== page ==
Here Are The Holiday Foods TSA Will Let You Take Through Security
It’s Christmas week, and that guarantees plenty of two holiday traditions: traveling and eating. If you’re taking to the skies out of New York, you may think that security restrictions rule you out of bringing any dishes to Christmas dinner or deny you the joy of leftovers. TSA wants you to know that isn’t true.
AAA estimates that 113 million Americans are traveling for the holidays this year, and almost half of them will be flying. This is a 20 percent increase from 2021 and a 4 percent raise from the last pre-COVID holiday travel season.
TSA-Approved Christmas Dishes
Although you may not want to be sitting next to the guy that brings a whole turkey onto the plane, a surprising amount of food is allowed on flights in the US. A TSA release says as holiday food goes, “If you can spill it, spread it, spray it, pump it or pour it, and it’s larger than 3.4 ounces, then it should go in a checked bag.”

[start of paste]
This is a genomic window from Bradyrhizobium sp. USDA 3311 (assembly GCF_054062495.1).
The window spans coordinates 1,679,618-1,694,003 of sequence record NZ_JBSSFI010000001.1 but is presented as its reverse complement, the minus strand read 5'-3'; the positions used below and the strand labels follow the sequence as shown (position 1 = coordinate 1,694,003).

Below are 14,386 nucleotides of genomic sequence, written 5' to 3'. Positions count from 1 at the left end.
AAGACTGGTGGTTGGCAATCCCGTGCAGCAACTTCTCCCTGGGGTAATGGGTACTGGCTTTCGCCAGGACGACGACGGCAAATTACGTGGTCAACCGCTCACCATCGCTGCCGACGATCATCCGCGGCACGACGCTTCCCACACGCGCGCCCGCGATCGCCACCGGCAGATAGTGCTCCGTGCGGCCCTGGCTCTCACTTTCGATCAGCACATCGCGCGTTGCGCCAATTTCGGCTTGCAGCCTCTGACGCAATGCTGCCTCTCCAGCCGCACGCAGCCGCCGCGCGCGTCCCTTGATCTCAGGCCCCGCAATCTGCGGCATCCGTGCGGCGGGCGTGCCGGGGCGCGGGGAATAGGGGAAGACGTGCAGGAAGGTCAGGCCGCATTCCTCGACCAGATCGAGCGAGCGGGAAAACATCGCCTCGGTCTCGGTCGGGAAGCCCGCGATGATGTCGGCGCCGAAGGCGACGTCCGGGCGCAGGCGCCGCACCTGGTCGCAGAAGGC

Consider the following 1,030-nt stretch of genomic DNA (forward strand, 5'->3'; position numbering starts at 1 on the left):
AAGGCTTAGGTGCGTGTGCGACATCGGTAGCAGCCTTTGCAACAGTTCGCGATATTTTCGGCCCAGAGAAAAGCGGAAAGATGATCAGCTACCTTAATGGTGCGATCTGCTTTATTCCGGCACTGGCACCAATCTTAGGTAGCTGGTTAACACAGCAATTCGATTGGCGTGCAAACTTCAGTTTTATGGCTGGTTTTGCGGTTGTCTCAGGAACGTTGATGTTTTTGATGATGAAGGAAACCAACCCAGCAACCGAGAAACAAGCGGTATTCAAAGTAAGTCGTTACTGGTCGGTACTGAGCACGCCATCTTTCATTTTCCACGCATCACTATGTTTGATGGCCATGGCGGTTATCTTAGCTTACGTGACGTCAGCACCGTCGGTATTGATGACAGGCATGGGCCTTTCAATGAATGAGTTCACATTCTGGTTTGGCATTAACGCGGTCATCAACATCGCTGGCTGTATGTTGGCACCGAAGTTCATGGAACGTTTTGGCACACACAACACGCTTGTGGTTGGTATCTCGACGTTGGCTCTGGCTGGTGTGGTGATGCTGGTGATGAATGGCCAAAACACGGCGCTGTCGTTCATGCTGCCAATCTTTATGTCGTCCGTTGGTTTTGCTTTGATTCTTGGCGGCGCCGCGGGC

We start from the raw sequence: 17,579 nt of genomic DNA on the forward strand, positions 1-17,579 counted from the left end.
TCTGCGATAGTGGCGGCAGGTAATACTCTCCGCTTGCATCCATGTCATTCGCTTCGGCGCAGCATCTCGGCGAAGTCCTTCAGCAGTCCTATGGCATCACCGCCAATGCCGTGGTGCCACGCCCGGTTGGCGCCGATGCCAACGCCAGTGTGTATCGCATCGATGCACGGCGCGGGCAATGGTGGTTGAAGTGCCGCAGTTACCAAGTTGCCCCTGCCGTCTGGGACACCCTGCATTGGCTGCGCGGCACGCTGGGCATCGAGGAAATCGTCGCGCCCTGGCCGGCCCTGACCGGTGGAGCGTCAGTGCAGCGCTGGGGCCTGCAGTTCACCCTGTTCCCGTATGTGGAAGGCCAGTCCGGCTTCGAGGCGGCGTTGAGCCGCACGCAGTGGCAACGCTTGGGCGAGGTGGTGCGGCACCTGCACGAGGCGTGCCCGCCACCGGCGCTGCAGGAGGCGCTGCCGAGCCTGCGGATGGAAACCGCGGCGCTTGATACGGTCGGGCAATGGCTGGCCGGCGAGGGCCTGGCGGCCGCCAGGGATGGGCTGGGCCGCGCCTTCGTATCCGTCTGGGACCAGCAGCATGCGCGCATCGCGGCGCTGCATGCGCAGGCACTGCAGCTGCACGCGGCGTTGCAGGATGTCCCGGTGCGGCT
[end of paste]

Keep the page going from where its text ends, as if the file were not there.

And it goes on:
Also, this might be handy to know - you can bring the pan you cooked the food in on the plane. If you bring these dishes on the plane with you, I hope you have more willpower than me. I’d probably be digging in before the Captain managed to turn off the ‘fasten seat belt’ light.
What Christmas foods can go in your carry-on
Meats (turkey, ham, etc.) frozen, cooked, or uncooked
Mac ‘n Cheese
Fresh fruit and vegetables
Cookies, cakes, and pies
What Christmas foods have to go in checked baggage
Canned fruit or vegetables (canned in liquids)
Preserves, jam, and jelly